Plasmodesmata: Cell-Cell Channels in Plants
Yoselin Benitez Alfonso, Laurence Cantrill and David Jackson
Plasmodesmata (PD) permit diffusion of small metabolites and proteins, as well as active
trafficking of specific RNAs and proteins. Their structure and distribution vary according
to species, cell type, physiological function and stage of development.
Two mechanisms for PD trafficking have been described: targeted and nontargeted. Transgenic plants expressing cytoplasmic GFP (Green Fluorescent Protein), illustrate nontargeted transport, as GFP moves freely between immature cells by diffusion. The transport through PD of viral proteins is the most studied example of targeted movement.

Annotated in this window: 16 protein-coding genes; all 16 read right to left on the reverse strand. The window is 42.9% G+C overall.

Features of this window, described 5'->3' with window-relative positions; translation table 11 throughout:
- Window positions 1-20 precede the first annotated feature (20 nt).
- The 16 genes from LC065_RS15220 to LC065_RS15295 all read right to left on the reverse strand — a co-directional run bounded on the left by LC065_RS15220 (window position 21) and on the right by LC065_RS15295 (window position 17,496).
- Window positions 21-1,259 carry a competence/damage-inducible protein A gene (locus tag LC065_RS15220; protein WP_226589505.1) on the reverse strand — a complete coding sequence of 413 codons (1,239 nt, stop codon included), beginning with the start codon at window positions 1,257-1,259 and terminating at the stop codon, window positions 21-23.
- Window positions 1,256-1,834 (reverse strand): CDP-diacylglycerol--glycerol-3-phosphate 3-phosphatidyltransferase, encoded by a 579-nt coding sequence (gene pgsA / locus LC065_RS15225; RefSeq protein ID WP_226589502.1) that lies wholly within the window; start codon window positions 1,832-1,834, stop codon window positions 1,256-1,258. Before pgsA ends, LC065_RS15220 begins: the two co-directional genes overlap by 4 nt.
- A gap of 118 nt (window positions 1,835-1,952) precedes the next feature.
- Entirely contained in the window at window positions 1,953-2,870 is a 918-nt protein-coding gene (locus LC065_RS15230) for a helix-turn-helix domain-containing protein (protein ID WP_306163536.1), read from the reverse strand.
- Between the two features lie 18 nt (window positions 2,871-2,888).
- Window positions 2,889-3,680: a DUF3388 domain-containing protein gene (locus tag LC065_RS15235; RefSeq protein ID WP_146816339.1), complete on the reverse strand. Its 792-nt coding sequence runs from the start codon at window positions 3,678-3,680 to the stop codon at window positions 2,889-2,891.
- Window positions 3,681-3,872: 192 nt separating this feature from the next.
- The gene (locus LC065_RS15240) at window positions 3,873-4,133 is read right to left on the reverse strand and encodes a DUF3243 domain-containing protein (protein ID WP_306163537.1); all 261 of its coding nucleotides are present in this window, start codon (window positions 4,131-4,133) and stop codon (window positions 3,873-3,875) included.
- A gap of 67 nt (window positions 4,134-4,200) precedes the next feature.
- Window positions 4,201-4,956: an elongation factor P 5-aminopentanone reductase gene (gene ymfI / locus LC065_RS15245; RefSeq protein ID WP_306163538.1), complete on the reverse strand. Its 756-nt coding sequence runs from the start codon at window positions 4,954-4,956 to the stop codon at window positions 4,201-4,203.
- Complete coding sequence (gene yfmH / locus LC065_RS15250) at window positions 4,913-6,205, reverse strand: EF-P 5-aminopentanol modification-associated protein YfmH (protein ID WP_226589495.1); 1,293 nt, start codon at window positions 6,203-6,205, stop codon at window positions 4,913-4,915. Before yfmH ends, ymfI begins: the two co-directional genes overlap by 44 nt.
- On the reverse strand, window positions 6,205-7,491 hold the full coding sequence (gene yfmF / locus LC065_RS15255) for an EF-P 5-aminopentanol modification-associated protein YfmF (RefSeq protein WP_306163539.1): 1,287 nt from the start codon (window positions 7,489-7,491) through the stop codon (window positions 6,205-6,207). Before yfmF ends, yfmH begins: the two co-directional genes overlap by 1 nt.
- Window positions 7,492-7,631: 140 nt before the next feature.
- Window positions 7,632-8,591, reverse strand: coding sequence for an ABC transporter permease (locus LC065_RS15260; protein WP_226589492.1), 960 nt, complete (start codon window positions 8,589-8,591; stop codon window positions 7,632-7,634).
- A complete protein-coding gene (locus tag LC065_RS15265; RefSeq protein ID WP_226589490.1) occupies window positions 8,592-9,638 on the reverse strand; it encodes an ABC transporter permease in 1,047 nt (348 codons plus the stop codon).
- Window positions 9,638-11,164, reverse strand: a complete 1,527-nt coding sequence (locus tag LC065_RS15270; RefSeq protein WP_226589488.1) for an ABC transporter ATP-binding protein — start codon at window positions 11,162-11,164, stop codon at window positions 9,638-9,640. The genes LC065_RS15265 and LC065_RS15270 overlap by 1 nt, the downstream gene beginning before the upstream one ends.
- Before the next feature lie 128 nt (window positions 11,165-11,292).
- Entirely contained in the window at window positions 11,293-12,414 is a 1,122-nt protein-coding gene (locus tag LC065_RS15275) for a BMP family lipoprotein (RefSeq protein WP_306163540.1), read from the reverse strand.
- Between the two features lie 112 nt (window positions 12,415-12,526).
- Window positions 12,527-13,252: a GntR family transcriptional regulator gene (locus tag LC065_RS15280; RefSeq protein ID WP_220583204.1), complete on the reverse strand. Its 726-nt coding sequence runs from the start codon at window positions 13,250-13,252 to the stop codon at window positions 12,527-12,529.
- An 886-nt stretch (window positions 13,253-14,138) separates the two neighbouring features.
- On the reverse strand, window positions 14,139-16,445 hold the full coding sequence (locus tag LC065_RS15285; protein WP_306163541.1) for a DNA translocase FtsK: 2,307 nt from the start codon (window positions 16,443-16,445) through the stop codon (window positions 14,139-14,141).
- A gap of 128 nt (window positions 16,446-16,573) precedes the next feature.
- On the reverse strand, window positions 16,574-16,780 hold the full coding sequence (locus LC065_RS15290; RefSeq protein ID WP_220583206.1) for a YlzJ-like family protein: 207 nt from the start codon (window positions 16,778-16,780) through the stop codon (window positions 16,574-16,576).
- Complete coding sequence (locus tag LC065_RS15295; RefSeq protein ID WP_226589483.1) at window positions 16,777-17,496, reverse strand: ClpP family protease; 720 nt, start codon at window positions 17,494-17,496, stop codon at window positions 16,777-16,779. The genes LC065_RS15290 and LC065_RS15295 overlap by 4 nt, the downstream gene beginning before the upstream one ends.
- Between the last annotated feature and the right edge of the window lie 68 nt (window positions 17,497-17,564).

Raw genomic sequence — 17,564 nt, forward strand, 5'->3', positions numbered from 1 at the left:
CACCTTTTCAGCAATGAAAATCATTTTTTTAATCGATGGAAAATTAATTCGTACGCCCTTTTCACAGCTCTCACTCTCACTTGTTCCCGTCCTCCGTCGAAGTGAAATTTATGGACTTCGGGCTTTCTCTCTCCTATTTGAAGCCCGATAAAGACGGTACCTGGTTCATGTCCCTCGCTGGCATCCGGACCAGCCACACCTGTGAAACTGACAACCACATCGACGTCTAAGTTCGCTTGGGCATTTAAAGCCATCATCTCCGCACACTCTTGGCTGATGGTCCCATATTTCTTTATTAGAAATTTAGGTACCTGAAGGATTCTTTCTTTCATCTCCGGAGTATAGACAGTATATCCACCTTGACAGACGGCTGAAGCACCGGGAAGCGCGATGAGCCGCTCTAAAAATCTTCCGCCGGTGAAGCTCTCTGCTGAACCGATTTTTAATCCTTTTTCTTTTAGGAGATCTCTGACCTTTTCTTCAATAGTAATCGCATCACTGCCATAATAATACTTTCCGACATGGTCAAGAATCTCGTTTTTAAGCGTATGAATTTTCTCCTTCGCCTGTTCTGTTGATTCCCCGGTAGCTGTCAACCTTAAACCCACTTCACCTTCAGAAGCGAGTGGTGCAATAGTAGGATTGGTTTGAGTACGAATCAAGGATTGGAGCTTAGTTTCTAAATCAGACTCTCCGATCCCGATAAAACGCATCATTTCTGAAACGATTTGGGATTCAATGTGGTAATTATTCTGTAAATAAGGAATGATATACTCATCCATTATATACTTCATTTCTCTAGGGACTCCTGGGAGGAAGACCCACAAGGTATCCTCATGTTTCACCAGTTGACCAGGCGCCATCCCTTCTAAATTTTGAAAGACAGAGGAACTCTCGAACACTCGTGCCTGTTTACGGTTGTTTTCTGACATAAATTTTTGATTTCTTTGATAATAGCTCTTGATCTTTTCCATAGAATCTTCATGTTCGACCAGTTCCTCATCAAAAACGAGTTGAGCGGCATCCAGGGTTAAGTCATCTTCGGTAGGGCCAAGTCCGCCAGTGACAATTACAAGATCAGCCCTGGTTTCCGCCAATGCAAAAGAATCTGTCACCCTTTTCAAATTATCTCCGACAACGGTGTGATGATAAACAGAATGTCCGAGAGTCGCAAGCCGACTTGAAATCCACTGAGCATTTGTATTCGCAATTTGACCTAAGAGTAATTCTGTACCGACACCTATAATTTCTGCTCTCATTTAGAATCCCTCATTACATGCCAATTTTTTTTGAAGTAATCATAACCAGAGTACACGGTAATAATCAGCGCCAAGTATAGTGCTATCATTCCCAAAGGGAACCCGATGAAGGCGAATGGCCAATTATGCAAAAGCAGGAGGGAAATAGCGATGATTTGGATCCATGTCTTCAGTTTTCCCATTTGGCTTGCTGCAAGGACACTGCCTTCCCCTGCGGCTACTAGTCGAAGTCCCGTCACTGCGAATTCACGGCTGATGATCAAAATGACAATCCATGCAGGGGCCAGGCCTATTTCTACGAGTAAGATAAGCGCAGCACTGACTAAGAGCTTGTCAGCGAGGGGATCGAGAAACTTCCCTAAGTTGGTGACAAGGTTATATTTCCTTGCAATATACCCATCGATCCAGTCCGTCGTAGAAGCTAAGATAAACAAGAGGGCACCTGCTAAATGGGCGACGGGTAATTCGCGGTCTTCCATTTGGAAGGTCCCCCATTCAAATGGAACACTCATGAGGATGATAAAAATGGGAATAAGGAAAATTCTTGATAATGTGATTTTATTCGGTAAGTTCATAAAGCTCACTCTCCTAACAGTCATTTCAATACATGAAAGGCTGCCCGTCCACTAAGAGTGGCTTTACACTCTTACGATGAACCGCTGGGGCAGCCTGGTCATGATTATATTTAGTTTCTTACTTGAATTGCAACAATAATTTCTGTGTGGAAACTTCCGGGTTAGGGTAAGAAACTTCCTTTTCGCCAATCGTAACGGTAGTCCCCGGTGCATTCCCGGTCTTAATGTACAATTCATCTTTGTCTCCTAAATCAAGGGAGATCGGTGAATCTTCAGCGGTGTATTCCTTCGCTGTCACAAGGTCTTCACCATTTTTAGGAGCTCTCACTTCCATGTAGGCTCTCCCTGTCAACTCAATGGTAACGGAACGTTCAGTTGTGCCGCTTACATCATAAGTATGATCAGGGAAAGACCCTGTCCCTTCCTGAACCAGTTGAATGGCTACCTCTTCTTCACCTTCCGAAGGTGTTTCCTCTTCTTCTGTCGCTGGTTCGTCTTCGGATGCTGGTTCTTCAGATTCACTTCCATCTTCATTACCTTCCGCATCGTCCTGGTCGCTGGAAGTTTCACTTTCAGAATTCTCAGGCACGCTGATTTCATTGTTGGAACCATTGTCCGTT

PD are also involved in the regulation of cell fate and development, as PD transport of transcription factors and RNAs, which act as short and long distance signals, has also been reported.
Cell-cell communication is highly regulated by developmental and environmental factors. Blocking or selective occlusion of PD has been reported during stomatal development, regeneration of plant tissues, embryogenesis, phloem development and reproductive development.
Here we review current models of PD structure and function, though many of their molecular components are still unknown.